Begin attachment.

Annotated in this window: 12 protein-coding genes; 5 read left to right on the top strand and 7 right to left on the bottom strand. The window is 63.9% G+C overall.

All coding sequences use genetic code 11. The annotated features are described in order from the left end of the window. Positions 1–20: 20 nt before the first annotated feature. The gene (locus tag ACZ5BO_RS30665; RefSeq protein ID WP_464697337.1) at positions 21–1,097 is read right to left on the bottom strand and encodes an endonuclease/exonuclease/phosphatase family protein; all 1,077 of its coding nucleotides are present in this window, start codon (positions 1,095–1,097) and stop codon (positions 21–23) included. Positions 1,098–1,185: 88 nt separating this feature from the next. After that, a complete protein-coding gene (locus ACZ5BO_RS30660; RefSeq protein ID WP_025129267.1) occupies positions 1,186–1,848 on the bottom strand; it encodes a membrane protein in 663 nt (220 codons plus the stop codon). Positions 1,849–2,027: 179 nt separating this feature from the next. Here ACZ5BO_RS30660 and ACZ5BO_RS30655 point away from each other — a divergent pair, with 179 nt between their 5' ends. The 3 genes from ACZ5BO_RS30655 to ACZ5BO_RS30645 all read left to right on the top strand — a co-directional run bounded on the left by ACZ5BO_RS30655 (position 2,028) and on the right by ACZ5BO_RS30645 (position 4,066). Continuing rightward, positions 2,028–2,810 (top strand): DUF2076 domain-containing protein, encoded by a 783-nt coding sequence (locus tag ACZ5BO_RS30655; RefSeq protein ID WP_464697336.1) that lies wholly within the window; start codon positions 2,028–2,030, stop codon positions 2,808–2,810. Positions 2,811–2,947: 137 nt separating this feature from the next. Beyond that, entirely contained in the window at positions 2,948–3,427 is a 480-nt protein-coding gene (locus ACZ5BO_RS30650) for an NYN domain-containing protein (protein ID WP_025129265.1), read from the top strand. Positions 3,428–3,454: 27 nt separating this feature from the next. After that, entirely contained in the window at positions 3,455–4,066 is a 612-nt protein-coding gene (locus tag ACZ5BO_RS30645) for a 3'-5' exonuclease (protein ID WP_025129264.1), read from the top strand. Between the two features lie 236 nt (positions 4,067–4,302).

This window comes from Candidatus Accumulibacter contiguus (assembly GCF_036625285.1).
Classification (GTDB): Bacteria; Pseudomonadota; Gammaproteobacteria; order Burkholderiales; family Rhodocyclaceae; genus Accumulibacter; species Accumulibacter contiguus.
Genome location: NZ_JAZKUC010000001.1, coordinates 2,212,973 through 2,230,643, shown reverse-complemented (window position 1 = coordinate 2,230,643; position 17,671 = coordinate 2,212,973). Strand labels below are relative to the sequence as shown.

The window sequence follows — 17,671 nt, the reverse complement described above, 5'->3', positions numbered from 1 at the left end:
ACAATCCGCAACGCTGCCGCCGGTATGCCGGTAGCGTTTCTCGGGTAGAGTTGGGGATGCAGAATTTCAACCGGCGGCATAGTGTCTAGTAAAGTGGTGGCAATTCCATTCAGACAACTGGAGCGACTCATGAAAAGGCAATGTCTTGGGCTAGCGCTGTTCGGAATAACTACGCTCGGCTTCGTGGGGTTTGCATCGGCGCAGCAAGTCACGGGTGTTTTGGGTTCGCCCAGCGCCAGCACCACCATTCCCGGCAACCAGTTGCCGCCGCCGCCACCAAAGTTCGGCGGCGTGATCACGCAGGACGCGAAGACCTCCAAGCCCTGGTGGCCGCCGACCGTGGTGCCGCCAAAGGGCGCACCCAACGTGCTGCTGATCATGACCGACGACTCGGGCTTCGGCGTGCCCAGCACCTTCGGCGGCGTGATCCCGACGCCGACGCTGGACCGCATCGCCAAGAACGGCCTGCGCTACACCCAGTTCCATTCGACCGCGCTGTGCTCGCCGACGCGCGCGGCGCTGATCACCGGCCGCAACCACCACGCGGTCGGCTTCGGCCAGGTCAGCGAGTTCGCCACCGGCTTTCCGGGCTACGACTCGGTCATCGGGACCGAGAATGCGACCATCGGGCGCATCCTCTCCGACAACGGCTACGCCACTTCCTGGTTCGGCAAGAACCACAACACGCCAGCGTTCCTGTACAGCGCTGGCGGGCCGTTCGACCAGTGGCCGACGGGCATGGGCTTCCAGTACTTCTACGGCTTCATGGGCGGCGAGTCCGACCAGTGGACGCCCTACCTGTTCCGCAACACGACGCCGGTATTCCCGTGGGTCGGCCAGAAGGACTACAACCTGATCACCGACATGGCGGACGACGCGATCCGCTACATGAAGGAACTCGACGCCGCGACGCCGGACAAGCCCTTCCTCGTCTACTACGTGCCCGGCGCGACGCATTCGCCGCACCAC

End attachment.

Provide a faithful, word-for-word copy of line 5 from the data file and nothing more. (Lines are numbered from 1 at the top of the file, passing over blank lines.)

Genome location: NZ_JAZKUC010000001.1, coordinates 2,212,973 through 2,230,643, shown reverse-complemented (window position 1 = coordinate 2,230,643; position 17,671 = coordinate 2,212,973). Strand labels below are relative to the sequence as shown.